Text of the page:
[ANSWERED] How Do I Spot And Report A Fake Facebook Friend Request?

A great question that arose recently when a good friend sent me a Facebook request. While I would love to be their friend on Facebook, the problem was that I was already friends with them on Facebook.

In fact, the day before I received the “request” we had lunch together and had discussed some of the photos of his recent vacation that he had posted on Facebook. Since I was already Facebook friends with him, I knew it was a fake Facebook request.

This is a fake Facebook friend request where the scammer is posing as a friend of mineThis is a fake Facebook friend request where the scammer is posing as a friend of mine

So, the question became:

How do I report and block a scammer who has sent me a fake Facebook request from a friend who I am already friends with?

It’s a fairly straight-forward process, so I’ll walk you through the process.

Should I Even Care If A Scammer Sends Me A Fake Facebook Request?

You absolutely should care, but only if you like your privacy and security of your personal information!

Why should you care about these types of fake Facebook profiles? Because they could be used to harvest personal data from your friends or family members…and eventually you.

Not only should you care about that fake Facebook friend requests you just received, you should report it. Here's how! Click To Tweet

Imagine this scenario:

  1. Joe Scammer creates a Facebook account with data harvested from your sister’s Facebook profile.
  2. Next, Joe Scammer sends friend requests to your brother, who is confused…but accepts the friend request anyway.
  3. Now, Joe Scammer can see all of your brother’s private information that was previously only accessible to his friends, because of his Facebook settings.
  4. Since he has access, Joe Scammer can now comb through your brother’s data and find out information like the names of his spouse, kids, where he works, where he lives, etc…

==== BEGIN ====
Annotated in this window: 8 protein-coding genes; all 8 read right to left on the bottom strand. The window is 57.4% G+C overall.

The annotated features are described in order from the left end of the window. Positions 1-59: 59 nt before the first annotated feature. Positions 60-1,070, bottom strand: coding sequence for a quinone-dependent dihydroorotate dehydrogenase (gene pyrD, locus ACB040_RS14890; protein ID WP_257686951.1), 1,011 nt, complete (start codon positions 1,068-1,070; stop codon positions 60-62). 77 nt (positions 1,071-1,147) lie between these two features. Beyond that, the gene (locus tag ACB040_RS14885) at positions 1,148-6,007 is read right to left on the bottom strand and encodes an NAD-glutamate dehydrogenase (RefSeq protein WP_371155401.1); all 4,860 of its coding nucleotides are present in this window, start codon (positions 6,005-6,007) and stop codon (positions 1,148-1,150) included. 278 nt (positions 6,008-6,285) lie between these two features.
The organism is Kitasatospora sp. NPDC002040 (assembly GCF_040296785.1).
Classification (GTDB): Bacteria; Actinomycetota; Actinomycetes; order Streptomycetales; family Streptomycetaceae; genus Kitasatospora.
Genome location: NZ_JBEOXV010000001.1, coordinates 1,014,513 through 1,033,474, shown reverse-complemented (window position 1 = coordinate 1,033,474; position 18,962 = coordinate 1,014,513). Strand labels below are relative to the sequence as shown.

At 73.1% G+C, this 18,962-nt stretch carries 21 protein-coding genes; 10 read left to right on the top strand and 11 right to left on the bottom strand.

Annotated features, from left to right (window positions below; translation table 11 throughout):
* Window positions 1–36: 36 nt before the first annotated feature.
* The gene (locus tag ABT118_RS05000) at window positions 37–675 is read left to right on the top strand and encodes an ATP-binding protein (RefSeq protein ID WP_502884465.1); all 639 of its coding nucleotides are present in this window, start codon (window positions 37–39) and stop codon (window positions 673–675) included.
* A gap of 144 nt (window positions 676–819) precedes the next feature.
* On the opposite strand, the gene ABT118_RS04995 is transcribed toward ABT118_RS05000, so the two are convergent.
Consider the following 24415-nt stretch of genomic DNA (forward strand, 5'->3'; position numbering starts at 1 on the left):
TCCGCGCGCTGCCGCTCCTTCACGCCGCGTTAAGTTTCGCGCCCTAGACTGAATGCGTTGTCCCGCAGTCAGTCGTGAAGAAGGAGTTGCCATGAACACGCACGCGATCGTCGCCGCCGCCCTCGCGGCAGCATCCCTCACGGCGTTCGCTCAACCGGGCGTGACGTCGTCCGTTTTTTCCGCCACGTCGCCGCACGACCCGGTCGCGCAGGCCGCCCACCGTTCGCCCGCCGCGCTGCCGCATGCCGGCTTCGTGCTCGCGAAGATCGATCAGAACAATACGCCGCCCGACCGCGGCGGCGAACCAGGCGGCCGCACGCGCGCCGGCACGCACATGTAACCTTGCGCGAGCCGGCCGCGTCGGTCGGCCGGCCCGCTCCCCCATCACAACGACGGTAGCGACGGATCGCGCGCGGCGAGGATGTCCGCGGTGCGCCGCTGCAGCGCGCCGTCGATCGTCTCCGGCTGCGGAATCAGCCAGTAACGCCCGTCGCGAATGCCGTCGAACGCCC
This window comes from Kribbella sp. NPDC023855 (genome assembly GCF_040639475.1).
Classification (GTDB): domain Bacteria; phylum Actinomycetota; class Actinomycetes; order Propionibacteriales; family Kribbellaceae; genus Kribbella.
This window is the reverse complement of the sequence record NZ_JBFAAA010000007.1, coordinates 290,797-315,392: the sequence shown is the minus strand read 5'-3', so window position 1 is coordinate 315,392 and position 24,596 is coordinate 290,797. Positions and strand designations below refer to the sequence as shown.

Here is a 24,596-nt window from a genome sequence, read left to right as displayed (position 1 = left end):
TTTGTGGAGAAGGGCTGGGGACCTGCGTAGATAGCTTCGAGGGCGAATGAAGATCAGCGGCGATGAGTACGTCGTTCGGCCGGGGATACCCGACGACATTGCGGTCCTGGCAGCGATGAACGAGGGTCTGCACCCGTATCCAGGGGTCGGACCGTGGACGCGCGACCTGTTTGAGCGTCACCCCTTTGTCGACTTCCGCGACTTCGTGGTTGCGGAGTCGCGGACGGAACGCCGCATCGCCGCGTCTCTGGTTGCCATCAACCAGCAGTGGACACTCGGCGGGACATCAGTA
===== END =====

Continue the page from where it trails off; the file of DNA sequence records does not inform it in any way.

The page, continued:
5. Being the nefarious cur that he is, Joe Scammer can use that information to attempt to hack your brother’s personal data.
  6. Anyone who is friends with your brother, who also has their privacy settings set to show data to “friends of friends” is now open to the scammer to start data harvesting.

As you can see, every person that accepted Joe Scammers Facebook friend request not only exposed their personal data to a scammer, they potentially exposed their friends to future scams, as well.

OK…So If I Want To Report A Fake Facebook Friend Request, How Do I Do It?

Naturally, I didn’t want this scammer using the fake Facebook profile to scam others into friending it and then harvesting their private user data, so I went on the warpath to get this fake profile removed.

I figured documenting the steps would help others that run into this situation in the future.

Step 1 – Validate That It Is A Fake Facebook Profile

The first step is to double-check to see if you are already friends with them or still friends with them. Things happen, they might have accidentally unfriended you, but now they have decided that they want to be friends again.

Or maybe they unfriended you over a heated political discussion (we all know it happens) but now want to smooth things over.

Either way, the first step is to confirm that you are actually already friends. If you see them in your friends list, then you know you are already friends and the new request is fake.

Fake Facebook Requests Are Your Enemy! If someone can get you to accept the friend request, then they can see all your contact information (including your phone number if you make it available to your friends). They can then monitor your posts for information about your kids, your location, etc…Then, they can try to set you up for a scam because they know a lot about you.

Gross, right? Right!

But all the more reason to report the fake account.

Checking To See If You Are Still Friends On Facebook

The way to check to see if someone is still your friend on Facebook is to:

1) Log in to Facebook.

2) Click your profile photo in the upper-left corner.